I spilled my guts on social media and my life as a victim turned survivor of sexual assault and domestic violence became common knowledge. My truth came spilling out and my shame—not just the shame of 2016 but of a lifetime—was typed out on the internet at first, then in survivor speeches in public. It’s very difficult to feel ashamed of your life once you take the opportunity to tell your story yourself in front of whole rooms full of people.

 

By Holly Herring

I love being able to write things that people enjoy reading.

For one, writing is a form of self care for me. Secondly, I have had such a challenging relationship with my writing that it’s nice to be able to simply enjoy it.

I was raised by my mother and it seemed as if I was a burden to her.

There was a very confusing thing happening in my household. My mother criticized every bit of schoolwork I did. She would accept a paper in her hand from me with an exasperated sigh as if this homework checking was a losing battle she was fighting. She’d toss the paper back at me with the explanation, “you will do this until you can make it acceptable.” I would return to my bedroom feeling disappointed that I had failed…again. I had let my mother down.

However, when there were visitors to the house, I heard her tell stories about her daughter, the genius, who did better than all the other kids in school at just about everything. It didn’t seem possible that this daughter she bragged to people about was me. I know what she said to me when the audience was gone.

When I was in high school I entered college preparatory classes.

The standard school tests all indicated I was a kid who would surely head off to college and make something of myself. I had this image in my head of me standing at the end of a high dive with my mother at the judging table as I plummeted to the water, making the world’s largest belly flop.

In my imagination, my mother would hold up a bright red zero on a sore card for everyone to see. I was prepared for failure right out of the gates.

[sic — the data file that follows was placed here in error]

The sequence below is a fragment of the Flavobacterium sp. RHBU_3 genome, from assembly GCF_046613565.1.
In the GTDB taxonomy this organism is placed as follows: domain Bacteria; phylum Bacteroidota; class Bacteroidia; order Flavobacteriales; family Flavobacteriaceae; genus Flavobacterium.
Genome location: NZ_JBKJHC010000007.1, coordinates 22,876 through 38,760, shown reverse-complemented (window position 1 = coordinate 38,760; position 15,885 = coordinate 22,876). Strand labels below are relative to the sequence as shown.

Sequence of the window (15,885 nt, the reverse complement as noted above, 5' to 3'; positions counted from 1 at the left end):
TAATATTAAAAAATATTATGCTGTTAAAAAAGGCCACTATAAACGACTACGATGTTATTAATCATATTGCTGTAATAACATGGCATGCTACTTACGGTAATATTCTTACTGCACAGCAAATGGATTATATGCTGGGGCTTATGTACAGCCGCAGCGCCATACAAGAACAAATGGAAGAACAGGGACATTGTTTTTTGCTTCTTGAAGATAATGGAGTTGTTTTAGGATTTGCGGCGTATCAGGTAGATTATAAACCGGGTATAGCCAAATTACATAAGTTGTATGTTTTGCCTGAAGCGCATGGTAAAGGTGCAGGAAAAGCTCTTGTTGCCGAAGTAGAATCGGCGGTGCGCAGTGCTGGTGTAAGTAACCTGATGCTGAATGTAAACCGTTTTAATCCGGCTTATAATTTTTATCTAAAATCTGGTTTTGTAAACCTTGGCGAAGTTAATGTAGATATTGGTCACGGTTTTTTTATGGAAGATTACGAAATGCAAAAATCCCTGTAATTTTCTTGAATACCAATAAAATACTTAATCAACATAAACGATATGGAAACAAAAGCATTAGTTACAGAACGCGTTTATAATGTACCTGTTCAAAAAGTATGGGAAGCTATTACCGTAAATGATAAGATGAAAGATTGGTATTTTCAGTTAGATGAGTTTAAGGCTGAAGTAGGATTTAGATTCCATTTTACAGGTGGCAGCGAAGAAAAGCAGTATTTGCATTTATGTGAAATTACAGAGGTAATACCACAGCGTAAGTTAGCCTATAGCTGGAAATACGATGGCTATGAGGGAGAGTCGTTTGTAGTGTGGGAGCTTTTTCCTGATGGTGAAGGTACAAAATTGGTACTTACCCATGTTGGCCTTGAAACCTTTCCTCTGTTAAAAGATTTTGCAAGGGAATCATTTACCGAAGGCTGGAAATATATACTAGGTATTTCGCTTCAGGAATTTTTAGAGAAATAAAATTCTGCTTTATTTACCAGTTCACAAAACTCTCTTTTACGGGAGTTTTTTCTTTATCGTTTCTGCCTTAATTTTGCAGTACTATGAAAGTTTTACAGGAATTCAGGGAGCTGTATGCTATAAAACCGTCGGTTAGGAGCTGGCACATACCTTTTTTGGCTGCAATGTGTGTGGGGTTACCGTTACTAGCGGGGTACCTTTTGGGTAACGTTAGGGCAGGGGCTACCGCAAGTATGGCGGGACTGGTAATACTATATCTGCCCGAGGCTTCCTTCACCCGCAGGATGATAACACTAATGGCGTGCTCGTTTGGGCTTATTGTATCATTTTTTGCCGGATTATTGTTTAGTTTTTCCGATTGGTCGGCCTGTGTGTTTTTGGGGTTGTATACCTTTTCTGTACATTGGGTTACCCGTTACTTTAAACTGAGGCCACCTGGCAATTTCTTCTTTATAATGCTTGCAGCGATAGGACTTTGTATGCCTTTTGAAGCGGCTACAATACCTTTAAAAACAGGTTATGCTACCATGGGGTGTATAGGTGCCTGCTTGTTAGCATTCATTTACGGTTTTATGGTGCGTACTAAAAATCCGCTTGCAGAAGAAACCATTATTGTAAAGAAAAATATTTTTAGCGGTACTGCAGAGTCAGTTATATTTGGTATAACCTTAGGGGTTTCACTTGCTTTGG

I actually did really well in high school; I started strong and I was getting amazing grades. I figured that since I was doing so well on my essays and term papers that my mother would finally be proud of me. I took her a paper that had just been graded and she took the paper in her hand, and sat down at the breakfast bar to read it. I saw her brow furrow as she flipped back and forth through the stapled pages. Finally she stopped reading and looked at me, “Any teacher that could give this kind of drivel a passing grade is incompetent and should be fired. I ought to call your principal and let him know about this.”

I finally accepted that my writing wasn’t any good.

I felt that if my mother kept seeing good grades on my papers, my teacher would be fired for incompetence. I loved that teacher. I didn’t want him fired. A year later, I stopped attending high school. I gave up believing I could be someone my mother would ever be proud of.

I left home a bit earlier than most government agencies believe is prudent and I wandered around the country aimlessly for a long time. I had decided that I wasn’t terribly bright and I knew there was no future in college for me. I just needed to find a good job in sales that could support me.

There was no love lost between myself and my mother.